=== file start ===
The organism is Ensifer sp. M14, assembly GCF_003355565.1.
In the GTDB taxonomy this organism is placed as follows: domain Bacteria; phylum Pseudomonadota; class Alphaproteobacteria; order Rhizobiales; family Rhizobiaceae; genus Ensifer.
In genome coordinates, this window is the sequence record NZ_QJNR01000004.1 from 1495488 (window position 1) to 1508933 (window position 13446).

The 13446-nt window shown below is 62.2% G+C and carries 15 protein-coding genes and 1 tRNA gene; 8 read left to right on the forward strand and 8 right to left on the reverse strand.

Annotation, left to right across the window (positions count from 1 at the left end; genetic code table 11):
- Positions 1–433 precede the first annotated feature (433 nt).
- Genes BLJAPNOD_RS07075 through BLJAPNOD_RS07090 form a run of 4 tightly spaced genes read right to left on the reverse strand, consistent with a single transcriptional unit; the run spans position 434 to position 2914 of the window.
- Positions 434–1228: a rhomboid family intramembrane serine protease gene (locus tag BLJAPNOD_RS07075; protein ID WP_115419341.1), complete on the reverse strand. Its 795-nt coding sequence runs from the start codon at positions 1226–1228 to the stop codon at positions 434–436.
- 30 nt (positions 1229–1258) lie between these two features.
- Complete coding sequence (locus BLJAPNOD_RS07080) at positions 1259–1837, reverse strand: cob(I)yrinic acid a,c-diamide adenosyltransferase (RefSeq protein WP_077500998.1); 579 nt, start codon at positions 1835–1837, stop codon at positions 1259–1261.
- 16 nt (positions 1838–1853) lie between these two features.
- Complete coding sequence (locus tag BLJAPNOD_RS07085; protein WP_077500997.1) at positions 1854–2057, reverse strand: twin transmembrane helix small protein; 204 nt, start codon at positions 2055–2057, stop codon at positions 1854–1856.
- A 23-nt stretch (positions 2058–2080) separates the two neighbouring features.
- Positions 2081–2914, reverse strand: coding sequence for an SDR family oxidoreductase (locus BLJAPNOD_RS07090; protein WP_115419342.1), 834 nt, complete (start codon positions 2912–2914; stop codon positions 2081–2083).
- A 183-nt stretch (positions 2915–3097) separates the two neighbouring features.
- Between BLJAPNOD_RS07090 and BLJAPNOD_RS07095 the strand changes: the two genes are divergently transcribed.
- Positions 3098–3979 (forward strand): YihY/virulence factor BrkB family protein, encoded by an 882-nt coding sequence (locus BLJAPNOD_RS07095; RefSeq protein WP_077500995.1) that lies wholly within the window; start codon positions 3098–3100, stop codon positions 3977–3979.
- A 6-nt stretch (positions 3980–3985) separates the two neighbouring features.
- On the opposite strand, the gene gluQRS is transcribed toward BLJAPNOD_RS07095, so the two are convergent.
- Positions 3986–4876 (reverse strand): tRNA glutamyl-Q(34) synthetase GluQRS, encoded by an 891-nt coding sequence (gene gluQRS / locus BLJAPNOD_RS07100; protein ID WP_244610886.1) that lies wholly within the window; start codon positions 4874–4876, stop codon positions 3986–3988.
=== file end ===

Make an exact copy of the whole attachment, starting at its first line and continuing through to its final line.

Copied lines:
The organism is Ensifer sp. M14, assembly GCF_003355565.1.
In the GTDB taxonomy this organism is placed as follows: domain Bacteria; phylum Pseudomonadota; class Alphaproteobacteria; order Rhizobiales; family Rhizobiaceae; genus Ensifer.
In genome coordinates, this window is the sequence record NZ_QJNR01000004.1 from 1495488 (window position 1) to 1508933 (window position 13446).

The 13446-nt window shown below is 62.2% G+C and carries 15 protein-coding genes and 1 tRNA gene; 8 read left to right on the forward strand and 8 right to left on the reverse strand.

Annotation, left to right across the window (positions count from 1 at the left end; genetic code table 11):
- Positions 1–433 precede the first annotated feature (433 nt).
- Genes BLJAPNOD_RS07075 through BLJAPNOD_RS07090 form a run of 4 tightly spaced genes read right to left on the reverse strand, consistent with a single transcriptional unit; the run spans position 434 to position 2914 of the window.
- Positions 434–1228: a rhomboid family intramembrane serine protease gene (locus tag BLJAPNOD_RS07075; protein ID WP_115419341.1), complete on the reverse strand. Its 795-nt coding sequence runs from the start codon at positions 1226–1228 to the stop codon at positions 434–436.
- 30 nt (positions 1229–1258) lie between these two features.
- Complete coding sequence (locus BLJAPNOD_RS07080) at positions 1259–1837, reverse strand: cob(I)yrinic acid a,c-diamide adenosyltransferase (RefSeq protein WP_077500998.1); 579 nt, start codon at positions 1835–1837, stop codon at positions 1259–1261.
- 16 nt (positions 1838–1853) lie between these two features.
- Complete coding sequence (locus tag BLJAPNOD_RS07085; protein WP_077500997.1) at positions 1854–2057, reverse strand: twin transmembrane helix small protein; 204 nt, start codon at positions 2055–2057, stop codon at positions 1854–1856.
- A 23-nt stretch (positions 2058–2080) separates the two neighbouring features.
- Positions 2081–2914, reverse strand: coding sequence for an SDR family oxidoreductase (locus BLJAPNOD_RS07090; protein WP_115419342.1), 834 nt, complete (start codon positions 2912–2914; stop codon positions 2081–2083).
- A 183-nt stretch (positions 2915–3097) separates the two neighbouring features.
- Between BLJAPNOD_RS07090 and BLJAPNOD_RS07095 the strand changes: the two genes are divergently transcribed.
- Positions 3098–3979 (forward strand): YihY/virulence factor BrkB family protein, encoded by an 882-nt coding sequence (locus BLJAPNOD_RS07095; RefSeq protein WP_077500995.1) that lies wholly within the window; start codon positions 3098–3100, stop codon positions 3977–3979.
- A 6-nt stretch (positions 3980–3985) separates the two neighbouring features.
- On the opposite strand, the gene gluQRS is transcribed toward BLJAPNOD_RS07095, so the two are convergent.
- Positions 3986–4876 (reverse strand): tRNA glutamyl-Q(34) synthetase GluQRS, encoded by an 891-nt coding sequence (gene gluQRS / locus BLJAPNOD_RS07100; protein ID WP_244610886.1) that lies wholly within the window; start codon positions 4874–4876, stop codon positions 3986–3988.